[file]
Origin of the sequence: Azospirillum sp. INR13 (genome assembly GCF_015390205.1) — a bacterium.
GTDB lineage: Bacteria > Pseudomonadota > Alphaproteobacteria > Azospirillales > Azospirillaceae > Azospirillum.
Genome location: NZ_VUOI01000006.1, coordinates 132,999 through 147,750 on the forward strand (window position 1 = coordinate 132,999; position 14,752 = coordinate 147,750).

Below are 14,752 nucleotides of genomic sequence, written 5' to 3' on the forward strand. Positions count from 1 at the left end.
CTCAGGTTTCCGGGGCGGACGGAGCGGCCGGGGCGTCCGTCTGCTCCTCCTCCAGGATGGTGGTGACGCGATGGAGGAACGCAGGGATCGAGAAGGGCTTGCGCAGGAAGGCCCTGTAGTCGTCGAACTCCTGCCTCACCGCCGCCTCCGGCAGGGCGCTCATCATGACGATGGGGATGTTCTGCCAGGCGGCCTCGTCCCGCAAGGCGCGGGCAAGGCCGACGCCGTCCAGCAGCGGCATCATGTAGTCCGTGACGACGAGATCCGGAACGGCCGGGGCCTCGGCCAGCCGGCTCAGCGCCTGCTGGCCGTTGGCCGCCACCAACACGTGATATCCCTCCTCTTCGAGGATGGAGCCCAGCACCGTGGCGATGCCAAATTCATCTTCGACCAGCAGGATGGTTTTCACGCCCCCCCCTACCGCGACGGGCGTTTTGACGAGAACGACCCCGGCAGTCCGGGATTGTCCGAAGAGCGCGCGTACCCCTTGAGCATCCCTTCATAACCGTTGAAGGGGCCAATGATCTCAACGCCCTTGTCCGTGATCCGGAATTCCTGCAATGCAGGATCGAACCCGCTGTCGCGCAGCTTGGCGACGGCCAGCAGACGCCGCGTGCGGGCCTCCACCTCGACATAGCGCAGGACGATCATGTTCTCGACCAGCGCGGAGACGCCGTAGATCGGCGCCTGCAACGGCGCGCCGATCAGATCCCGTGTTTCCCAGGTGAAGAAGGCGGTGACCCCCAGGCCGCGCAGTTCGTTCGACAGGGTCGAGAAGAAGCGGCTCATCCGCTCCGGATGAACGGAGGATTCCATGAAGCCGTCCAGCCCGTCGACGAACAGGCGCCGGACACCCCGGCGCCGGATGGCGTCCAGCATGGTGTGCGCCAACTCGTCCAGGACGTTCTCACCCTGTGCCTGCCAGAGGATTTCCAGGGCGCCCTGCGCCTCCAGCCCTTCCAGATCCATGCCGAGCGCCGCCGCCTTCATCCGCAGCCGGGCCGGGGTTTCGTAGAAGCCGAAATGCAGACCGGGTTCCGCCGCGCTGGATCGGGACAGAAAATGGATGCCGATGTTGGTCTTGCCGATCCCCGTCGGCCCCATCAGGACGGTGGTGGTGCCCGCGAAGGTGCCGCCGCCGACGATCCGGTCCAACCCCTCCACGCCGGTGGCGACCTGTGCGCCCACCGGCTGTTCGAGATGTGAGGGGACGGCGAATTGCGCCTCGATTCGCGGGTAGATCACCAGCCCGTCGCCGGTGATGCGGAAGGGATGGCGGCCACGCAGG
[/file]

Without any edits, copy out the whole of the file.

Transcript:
Origin of the sequence: Azospirillum sp. INR13 (genome assembly GCF_015390205.1) — a bacterium.
GTDB lineage: Bacteria > Pseudomonadota > Alphaproteobacteria > Azospirillales > Azospirillaceae > Azospirillum.
Genome location: NZ_VUOI01000006.1, coordinates 132,999 through 147,750 on the forward strand (window position 1 = coordinate 132,999; position 14,752 = coordinate 147,750).

Below are 14,752 nucleotides of genomic sequence, written 5' to 3' on the forward strand. Positions count from 1 at the left end.
CTCAGGTTTCCGGGGCGGACGGAGCGGCCGGGGCGTCCGTCTGCTCCTCCTCCAGGATGGTGGTGACGCGATGGAGGAACGCAGGGATCGAGAAGGGCTTGCGCAGGAAGGCCCTGTAGTCGTCGAACTCCTGCCTCACCGCCGCCTCCGGCAGGGCGCTCATCATGACGATGGGGATGTTCTGCCAGGCGGCCTCGTCCCGCAAGGCGCGGGCAAGGCCGACGCCGTCCAGCAGCGGCATCATGTAGTCCGTGACGACGAGATCCGGAACGGCCGGGGCCTCGGCCAGCCGGCTCAGCGCCTGCTGGCCGTTGGCCGCCACCAACACGTGATATCCCTCCTCTTCGAGGATGGAGCCCAGCACCGTGGCGATGCCAAATTCATCTTCGACCAGCAGGATGGTTTTCACGCCCCCCCCTACCGCGACGGGCGTTTTGACGAGAACGACCCCGGCAGTCCGGGATTGTCCGAAGAGCGCGCGTACCCCTTGAGCATCCCTTCATAACCGTTGAAGGGGCCAATGATCTCAACGCCCTTGTCCGTGATCCGGAATTCCTGCAATGCAGGATCGAACCCGCTGTCGCGCAGCTTGGCGACGGCCAGCAGACGCCGCGTGCGGGCCTCCACCTCGACATAGCGCAGGACGATCATGTTCTCGACCAGCGCGGAGACGCCGTAGATCGGCGCCTGCAACGGCGCGCCGATCAGATCCCGTGTTTCCCAGGTGAAGAAGGCGGTGACCCCCAGGCCGCGCAGTTCGTTCGACAGGGTCGAGAAGAAGCGGCTCATCCGCTCCGGATGAACGGAGGATTCCATGAAGCCGTCCAGCCCGTCGACGAACAGGCGCCGGACACCCCGGCGCCGGATGGCGTCCAGCATGGTGTGCGCCAACTCGTCCAGGACGTTCTCACCCTGTGCCTGCCAGAGGATTTCCAGGGCGCCCTGCGCCTCCAGCCCTTCCAGATCCATGCCGAGCGCCGCCGCCTTCATCCGCAGCCGGGCCGGGGTTTCGTAGAAGCCGAAATGCAGACCGGGTTCCGCCGCGCTGGATCGGGACAGAAAATGGATGCCGATGTTGGTCTTGCCGATCCCCGTCGGCCCCATCAGGACGGTGGTGGTGCCCGCGAAGGTGCCGCCGCCGACGATCCGGTCCAACCCCTCCACGCCGGTGGCGACCTGTGCGCCCACCGGCTGTTCGAGATGTGAGGGGACGGCGAATTGCGCCTCGATTCGCGGGTAGATCACCAGCCCGTCGCCGGTGATGCGGAAGGGATGGCGGCCACGCAGG